The blue/red lines indicate the SNR for the upstream and downstream links - the initial lower area is when this was set to a 6db target, then later is a 9db target. Green are the forward error correction errors divided by 100 (to make everything fit better on the same graph). These are correctable, but still indicate issues. Yellow are CRC errors, indicating something that actually caused a problem. They can be clearly seen to correlate with the FEC errors, which makes sense. Notice the huge difference removing the extensions makes to both of these numbers. Also notice just how clear graphing the data makes things - it was easy to show my parents' the graph and indicate how things had been improved and should thus be better.
Please excuse the intrusion to your usual software and co-op news items but vine seems broken and as part of my community and democratic interests, I’d like to share this short clip quoting Norfolk’s Deputy Police Commissioner Jenny McKibben about why Commissioner Stephen Bett believes it’s important to get views from the west of the county about next year’s police budget:
Personally, with a King’s Lynn + West Norfolk Bike Users Group hat on, I’d like it if people supported a 2% (£4/year average) tax increase to reduce the police’s funding cut (the grant from gov.uk is being cut by 4%) so that we’re less likely to have future cuts to traffic policing. The consultation details and response form are on the PCC website.
So, got a beep this morning from our work monitoring system. One of our customers domain names is hosted with livedns.co.uk (which, as far as I can tell, is part of the Fasthosts franchise)... It appears that Fasthosts have managed to entirely break their DNS:
brettp@laptop:~$ host www.fasthosts.com
;; connection timed out; no servers could be reached
brettp@laptop:~$ whois fasthosts.com | grep -i "Name Server"
Name Server: NS1.FASTHOSTS.NET.UK
Name Server: NS2.FASTHOSTS.NET.UK
Name Server: NS1.FASTHOSTS.NET.UK
Name Server: NS2.FASTHOSTS.NET.UK
brettp@laptop:~$ whois fasthosts.net.uk | grep -A 2 "Name servers:"
brettp@laptop:~$ host -t ns fasthosts.net.uk 126.96.36.199
;; connection timed out; no servers could be reached
brettp@laptop:~$ host -t ns fasthosts.net.uk 188.8.131.52
;; connection timed out; no servers could be reached
So, that's fasthosts core nameservers not responding, good start! They also provide livedns.co.uk, so lets have a look at that:
brettp@laptop:~$ whois livedns.co.uk | grep -A 3 "Name servers:"
brettp@laptop:~$ host -t ns ns1.livedns.co.uk 184.108.40.206
;; connection timed out; no servers could be reached
brettp@laptop:~$ host -t ns ns1.livedns.co.uk 220.127.116.11
;; connection timed out; no servers could be reached
brettp@laptop:~$ host -t ns ns1.livedns.co.uk 18.104.22.168
;; connection timed out; no servers could be reached
So, erm, apparently that's all their DNS servers "Not entirely functioning correctly"! That's quite impressive!
It's New Year's Day 2014 and I'm reflecting on the music of past year.
Album wise there were several okay...ish releases in the world of Progressive Rock. Steven Wilson's The Raven That Refused To Sing not the absolute masterpiece some have eulogised a solid effort though but it did contain some filler. Motorpsyco entertained with Still Life With Eggplant not as good as their previous album but again a solid effort. Magenta as ever didn't disappoint with The 27 Club, wishing Tina Booth a swift recovery from her ill health.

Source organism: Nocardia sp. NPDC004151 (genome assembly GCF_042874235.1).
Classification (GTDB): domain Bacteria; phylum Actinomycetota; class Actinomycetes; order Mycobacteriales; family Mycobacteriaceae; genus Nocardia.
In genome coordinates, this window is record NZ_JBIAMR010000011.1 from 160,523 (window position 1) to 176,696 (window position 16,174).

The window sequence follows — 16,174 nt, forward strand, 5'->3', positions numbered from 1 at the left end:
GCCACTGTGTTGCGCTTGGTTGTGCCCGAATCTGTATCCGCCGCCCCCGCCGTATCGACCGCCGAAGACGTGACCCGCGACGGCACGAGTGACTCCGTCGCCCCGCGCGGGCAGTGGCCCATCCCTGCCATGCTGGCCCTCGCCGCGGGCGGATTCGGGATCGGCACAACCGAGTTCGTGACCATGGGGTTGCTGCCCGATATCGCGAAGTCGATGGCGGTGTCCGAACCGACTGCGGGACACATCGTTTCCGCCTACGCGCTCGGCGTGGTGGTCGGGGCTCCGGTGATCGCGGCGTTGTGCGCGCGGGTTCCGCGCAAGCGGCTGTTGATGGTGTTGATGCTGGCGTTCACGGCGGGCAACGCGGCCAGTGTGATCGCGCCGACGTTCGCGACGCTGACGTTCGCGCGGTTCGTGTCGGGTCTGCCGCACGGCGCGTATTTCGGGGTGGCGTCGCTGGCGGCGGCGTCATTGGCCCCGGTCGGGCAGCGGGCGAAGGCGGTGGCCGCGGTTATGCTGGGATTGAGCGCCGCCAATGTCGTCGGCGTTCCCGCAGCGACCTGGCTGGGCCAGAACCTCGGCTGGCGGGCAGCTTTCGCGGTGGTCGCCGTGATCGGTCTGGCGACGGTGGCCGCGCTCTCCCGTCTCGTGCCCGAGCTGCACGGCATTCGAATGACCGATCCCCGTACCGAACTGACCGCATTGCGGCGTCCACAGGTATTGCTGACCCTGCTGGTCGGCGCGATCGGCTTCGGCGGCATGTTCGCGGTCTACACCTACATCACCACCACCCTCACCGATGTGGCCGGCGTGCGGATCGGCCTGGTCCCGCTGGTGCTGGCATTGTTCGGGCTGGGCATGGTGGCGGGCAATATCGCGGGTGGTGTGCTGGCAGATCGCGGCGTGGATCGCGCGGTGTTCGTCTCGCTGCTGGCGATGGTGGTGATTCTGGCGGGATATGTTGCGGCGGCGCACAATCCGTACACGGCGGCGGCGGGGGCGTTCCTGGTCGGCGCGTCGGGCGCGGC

The Three stand out albums in no particular order for me were Edison's Children's Final Breath Before November which almost made it as album of the year and Big Big Train with English Electric Full Power which combined last years Part One and this years Part Two with some extra goodies to make the whole greater than the sum of the parts. Also Adrian Jones of Nine Stones Close fame pulled one out of the bag with his side Project Jet Black Sea which was very different and a challenging listen, hard going at first but surprisingly very good. This man is one superb guitarist especially if you like emotion wrung out of the instrument like David Gilmore or Steve Rothery.
The moniker of Album of the Year this year goes to Fish for the incredible Feast of Consequences. A real return to form and his best work since Raingods With Zippos. The packaging of the deluxe edition with a splendid book featuring the wonderful artwork of Mark Wilkinson was superb. A real treat with a very thought provoking suite about the first world war really hammed home the saying "Lest we forget". A fine piece that needs to be heard every November 11th.
Gig wise again Fish at the Junction in Cambridge was great. His voice may not be what it was in 1985 but he is the consummate performer, very at home on the stage. As a raconteur between songs he is as every bit as entertaining as he is singing songs themselves.
The March Marillion Convention in Port Zealand, Holland where they performed their masterpiece Brave was very special as every performance of incredible album is. The Marillion Conventions are always special but Brave made this one even more special than it would normally be. Gig of the year goes again to Marillion at Aylesbury Friars in November. I had waited thirty years and forty odd shows to see them perform Garden Party segued into Market Square Heroes that glorious night it came to pass, I'm am now one very happy Progger or should that be Proggie? Nevermind Viva Progressive Rock!